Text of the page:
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What is a good text on what an anarchist world/society would look like?

+2 votes
i.e. what networks/institutes would exist and how would they be connected.
asked 3 years ago by anonymous
You could try Nostradamus' “Les Propheties”.
3 years ago by madlib (3,940 points)
The Conquest of Bread by Peter Kropotkin is good.  Also, there is a section of the anarchy faq at http://www.anarchyfaq.org on this.
3 years ago by Morpheus (100 points)

7 Answers

+5 votes
uh, if i read your question as "what an anarchist society *could* look like", and ignore the loaded terminology of institutions, then i can suggest bolo bolo by pm, which is expected to be back in print in a couple of months.

there is also The Dispossessed (or Always Coming Home) by leguin, of course.

if you meant some text that is not (science) fiction, then i have nothing for you.

edit: for a good survey of some utopian fiction, done by anarchist Marie Louise Berneri (yay!), read Journey through Utopia.
answered 3 years ago by dot (43,030 points) edited 2 years ago by dot
I have to second Dispossessed, have yet to read ACH or Bolo'bolo. I am doubtful that the technologicl infrastructure presented in Dispossessed is actually compatable with an anarchist society, but leaving that aside, Leguin does a good job there.
3 years ago by ingrate (13,330 points)
https://dl.dropbox.com/u/8884417/bolobolo.pdf
1 year ago by Jouiss (220 points)
–2 votes
"News from Nowhere" by William Morris (1890)
answered 2 years ago by RanDomino (110 points)
I downvoted this because William Morris was not an anarchist, and, going along with that, News from Nowhere idealizes the sexual division of labor with women just loving to do domestic housework.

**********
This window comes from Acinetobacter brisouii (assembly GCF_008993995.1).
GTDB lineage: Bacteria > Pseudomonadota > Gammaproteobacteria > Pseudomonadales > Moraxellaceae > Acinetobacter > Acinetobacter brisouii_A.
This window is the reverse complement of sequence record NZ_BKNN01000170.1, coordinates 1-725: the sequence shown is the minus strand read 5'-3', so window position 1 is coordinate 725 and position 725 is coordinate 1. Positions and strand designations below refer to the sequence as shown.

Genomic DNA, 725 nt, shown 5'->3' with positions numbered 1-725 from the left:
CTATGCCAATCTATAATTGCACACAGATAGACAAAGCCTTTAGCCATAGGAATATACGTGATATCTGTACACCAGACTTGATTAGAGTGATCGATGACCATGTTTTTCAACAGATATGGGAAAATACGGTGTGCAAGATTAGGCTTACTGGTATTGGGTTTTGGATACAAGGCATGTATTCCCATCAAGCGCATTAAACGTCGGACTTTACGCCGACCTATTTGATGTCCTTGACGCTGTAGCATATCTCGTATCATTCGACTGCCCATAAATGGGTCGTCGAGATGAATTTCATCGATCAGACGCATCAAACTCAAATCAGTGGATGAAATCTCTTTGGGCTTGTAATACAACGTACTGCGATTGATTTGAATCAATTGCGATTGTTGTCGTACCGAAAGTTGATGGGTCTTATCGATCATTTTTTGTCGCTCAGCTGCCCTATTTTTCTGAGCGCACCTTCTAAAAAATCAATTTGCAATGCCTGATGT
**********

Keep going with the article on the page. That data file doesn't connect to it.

Its obvious that the book was written by a patriarch who wants women to more respected but still "keep their place...in the kitchen."

Fuck this patriarchal bullshit.
1 year ago by WildAnarchy (5,010 points)
–1 vote
You can read Peter Kropotkin's  "The Conquest of Bread", also, you can read about "Free territory" of Ukraine, a.k.a "Makhnovshina"
answered 2 years ago by SydViking (320 points) edited 2 years ago by SydViking
0 votes
I also recommend Le Guin's The Dispossessed, primarily because it's an anarchist world I think many anarchists would not like, in which new forms of impersonal authority have arisen. Because it's problematic, it's better food for thought. Also creepily like the Zeitgeist utopia.

As for what anarchist societies have already looked like, try "Anarchy Works." Free pdfs are easy enough to find.
http://www.ramshackleglory.com/anarchyworks.pdf
answered 2 years ago by Petar Mandzhukov (1,280 points)
+1 vote
1. "The Headman was a Woman: the Gender Egalitarian Batek of Malaysia" by Kirk M. Endicott and Karen L. Endicott, 2008, has relevance to anarchist, feminist, anti-civ practices. Here's the relevant chapters excerpted: http://pastebin.ca/2109140

2. The ethnographic parts of "The Continuum Concept" by Jean Liedloff.

3. "Anarchy Works" by Peter Gelderloos.

4. "Anarchy In Action" by Colin Ward.
answered 2 years ago by AutumnLeavesCascade (10,210 points)
–1 vote
I suggest this text by Peter Kropotkin http://www.theanarchistlibrary.org/HTML/Petr_Kropotkin__Communism_and_Anarchy.html . What is interesting about it is the fact that he criticizes small communal experiments of the past in order to project a truly libertarian alternative in contrast to religious or ideological experiments.
answered 2 years ago by iconoclast (3,880 points)
+2 votes
why not take a shot at writing your own? doesn't have to be stellar prose, or a great story, or ANYTHING other than your own ideas (even bullet points) about what your world might look like minus institutions of authority and all the rest.
answered 2 years ago by funkyanarchy (2,950 points)

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